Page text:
Since I love writing on female protagonists, this serial had two, and I instantly got hooked on his concept. It only took me a whole week to outline the entire serial. When I presented the outline, he had nothing to add. I started writing a day or two later.

Like yesterday, I still remember the hunger I had, which was overflowing from my mind and heart, when I wrote this serial. I was so drowned deep into this world of these two ladies, and I even had to set a goal of writing an episode per day since Fatthaah sailed off with his cast and crew to start production. And yes, it took me 32 days to finish the needed 32 episodes.

I remember on weekends waking up in the middle of the night, starts writing and continued until late morning and sometimes until afternoon. I was writing non-stop. And it is in this very series that I refined my favourite of genre, rom-com. One of the main characters in this series was Inaa, who’s a bit tomboyish. But her interaction with Adeel, a drug addict who’s been banished to her island, has several unforgettable rom-com moments thrown around in several episodes. Their parts and the entire series was well received by the public.

Even after 11 years, I still feel upset when Fatthaah changed one of my favourite scenes I wrote in this series. Her community loved inaa, and she does everything that men did, including participating in a cultural stick dance only performed by men. But that stick dance scene of Inaa with all the men was altered by Fatthaah claiming that women don’t participate in such traditional dances. That was the whole point. Guess women empowerment was not a serious subject back then.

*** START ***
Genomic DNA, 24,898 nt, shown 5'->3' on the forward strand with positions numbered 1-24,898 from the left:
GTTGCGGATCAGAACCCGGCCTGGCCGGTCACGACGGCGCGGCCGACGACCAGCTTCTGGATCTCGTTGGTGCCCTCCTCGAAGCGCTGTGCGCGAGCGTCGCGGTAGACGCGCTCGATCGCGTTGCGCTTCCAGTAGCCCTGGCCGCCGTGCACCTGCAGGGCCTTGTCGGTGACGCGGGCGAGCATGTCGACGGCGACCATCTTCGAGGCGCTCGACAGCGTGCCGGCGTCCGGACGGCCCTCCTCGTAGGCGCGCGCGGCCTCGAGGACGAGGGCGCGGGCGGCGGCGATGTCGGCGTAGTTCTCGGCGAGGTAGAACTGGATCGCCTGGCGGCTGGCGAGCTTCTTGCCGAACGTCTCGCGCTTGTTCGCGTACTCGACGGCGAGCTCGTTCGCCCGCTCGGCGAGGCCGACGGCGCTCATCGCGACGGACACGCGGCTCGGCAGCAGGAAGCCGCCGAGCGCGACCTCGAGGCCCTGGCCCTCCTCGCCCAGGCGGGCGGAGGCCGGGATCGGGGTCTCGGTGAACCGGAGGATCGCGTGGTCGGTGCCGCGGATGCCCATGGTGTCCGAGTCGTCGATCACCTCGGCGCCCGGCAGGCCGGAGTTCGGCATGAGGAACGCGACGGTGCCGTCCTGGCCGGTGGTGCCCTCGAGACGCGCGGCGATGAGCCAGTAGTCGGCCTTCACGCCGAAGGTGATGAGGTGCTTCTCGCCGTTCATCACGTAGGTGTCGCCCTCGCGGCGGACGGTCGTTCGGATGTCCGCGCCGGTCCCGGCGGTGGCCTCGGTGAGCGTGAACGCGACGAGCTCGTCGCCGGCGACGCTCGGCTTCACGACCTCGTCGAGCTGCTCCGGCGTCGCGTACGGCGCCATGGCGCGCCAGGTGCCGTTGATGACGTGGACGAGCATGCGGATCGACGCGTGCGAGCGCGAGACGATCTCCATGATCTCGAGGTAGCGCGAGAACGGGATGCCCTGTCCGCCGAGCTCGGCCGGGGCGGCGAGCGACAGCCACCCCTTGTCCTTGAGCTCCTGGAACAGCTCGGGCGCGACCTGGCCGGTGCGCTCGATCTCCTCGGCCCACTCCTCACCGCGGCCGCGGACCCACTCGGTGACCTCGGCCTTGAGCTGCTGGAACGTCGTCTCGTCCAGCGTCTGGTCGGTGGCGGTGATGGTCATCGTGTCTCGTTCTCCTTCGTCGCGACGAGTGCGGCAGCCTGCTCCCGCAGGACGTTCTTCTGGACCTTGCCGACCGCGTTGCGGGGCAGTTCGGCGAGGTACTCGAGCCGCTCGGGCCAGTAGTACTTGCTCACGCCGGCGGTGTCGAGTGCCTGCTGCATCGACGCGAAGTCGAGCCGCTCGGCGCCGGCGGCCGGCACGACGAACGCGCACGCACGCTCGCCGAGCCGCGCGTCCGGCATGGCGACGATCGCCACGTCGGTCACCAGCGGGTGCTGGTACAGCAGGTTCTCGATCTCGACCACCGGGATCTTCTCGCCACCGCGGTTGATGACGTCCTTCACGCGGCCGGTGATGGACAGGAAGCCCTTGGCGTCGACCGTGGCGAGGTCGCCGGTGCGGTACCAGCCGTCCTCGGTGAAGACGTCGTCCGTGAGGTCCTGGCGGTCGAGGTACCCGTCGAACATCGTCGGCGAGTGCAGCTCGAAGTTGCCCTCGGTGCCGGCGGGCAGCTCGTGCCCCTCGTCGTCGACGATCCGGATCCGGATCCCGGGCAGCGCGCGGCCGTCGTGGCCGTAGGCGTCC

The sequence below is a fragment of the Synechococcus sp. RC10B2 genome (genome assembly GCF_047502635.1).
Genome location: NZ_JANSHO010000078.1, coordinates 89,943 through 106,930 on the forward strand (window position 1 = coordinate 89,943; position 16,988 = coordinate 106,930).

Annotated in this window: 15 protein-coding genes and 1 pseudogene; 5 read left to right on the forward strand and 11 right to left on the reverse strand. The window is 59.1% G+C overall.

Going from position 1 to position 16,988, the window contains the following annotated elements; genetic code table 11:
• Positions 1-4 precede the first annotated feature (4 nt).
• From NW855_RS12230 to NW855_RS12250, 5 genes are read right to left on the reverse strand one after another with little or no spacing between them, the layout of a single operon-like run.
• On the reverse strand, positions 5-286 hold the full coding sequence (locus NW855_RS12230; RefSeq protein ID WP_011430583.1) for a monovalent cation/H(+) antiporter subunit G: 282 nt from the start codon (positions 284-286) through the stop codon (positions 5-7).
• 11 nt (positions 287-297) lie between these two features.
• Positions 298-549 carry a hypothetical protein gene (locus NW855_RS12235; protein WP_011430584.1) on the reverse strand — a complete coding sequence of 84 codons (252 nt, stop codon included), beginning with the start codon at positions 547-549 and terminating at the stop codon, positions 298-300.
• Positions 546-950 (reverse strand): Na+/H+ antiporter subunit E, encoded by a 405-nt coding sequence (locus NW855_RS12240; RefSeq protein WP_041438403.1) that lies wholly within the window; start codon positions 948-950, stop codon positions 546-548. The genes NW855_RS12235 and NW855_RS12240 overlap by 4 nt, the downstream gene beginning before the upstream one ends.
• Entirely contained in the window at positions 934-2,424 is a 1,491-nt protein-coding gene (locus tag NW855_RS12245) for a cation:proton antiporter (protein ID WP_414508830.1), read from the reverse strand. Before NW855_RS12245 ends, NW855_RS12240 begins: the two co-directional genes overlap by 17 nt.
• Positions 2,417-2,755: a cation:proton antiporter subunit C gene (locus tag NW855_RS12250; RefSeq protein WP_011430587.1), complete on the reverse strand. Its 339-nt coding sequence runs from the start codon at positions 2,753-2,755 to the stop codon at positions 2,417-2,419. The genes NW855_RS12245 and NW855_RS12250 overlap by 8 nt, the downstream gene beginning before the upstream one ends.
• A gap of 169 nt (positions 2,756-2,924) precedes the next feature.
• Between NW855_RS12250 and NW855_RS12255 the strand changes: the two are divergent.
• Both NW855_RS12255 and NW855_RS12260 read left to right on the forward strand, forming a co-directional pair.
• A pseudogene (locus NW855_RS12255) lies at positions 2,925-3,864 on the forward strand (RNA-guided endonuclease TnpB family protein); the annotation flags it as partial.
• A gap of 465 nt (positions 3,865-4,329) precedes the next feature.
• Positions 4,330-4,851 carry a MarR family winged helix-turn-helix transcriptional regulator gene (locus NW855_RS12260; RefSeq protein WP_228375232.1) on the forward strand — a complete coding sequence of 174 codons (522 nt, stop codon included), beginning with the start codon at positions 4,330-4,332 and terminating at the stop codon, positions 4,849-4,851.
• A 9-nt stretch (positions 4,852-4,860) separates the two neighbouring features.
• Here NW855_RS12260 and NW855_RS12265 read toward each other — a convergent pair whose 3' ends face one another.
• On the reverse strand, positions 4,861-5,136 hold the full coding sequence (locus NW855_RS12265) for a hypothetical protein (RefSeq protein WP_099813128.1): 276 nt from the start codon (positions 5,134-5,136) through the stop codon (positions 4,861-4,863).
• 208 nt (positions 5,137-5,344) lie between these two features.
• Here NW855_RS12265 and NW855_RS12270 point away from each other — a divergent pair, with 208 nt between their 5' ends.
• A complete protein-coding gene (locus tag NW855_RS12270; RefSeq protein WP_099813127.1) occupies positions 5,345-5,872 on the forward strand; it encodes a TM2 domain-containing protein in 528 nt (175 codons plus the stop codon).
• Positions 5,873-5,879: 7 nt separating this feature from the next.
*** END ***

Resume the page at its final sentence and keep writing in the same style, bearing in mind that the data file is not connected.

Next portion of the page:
In 2007 I tried a full-blown comedy with Aharenge Lha Daddy which Fatthaah produced and directed for TVM. Everyone loved this miniseries of 5 episodes, which focused on an ageing father who’s still young at heart and liked dating young girls.

Vaudhekey Miee was another TV series of 13 episodes he directed for TVM. He also wrote the first eight episodes. But he commissioned me to write from episodes 9-13. It was aired in 2013.

Though we didn’t collaborate in any serials or films since 2013, I had a stint in writing five short documentaries on the environment that he directed for UNDP.

To think about the amount of writing I did for all the serials and films included, it’s like I have written a total of 35 feature-length films of 90 minutes.

After his last film, Aadheys directed in 2014, Fatthaah is set to return to the silver screen with his 12th direction, Hahdhu with a loud bang. My prediction is that it’s going to be louder or loudest even. For this film, he has revamped his visual style completely. Though he has made his visual flair more current, he has added the most effective and challenging old-school film making technique, the long play. And he doesn’t over-do it. His new style has brought a sense of realism to the entire narrative of the film. And it has allowed every actor to shine brightly. And he hasn’t given up on showing off his eye for landscape either. The travelogue experience will be a bonus.

Speaking of Hahdhu, it was written back in 2009 as a project he wanted to do with Dash Studio with an entirely different working title, on a simple concept he came up with. Due to unforeseen circumstances, the project was shelved. Guess it happened for a very good reason. Having it halted for eight years, allowed him to mature, grow, and when he gained his confidence, he completely overhauled his visual style. I salute him for the risk he has taken for the development of our local film industry and to entertain the audience who complains about local films not meeting their expectations. Hahdhu has all the right ingredients to blow out the expectation roof.

Hahdhu will be premiered on 06th September 2017.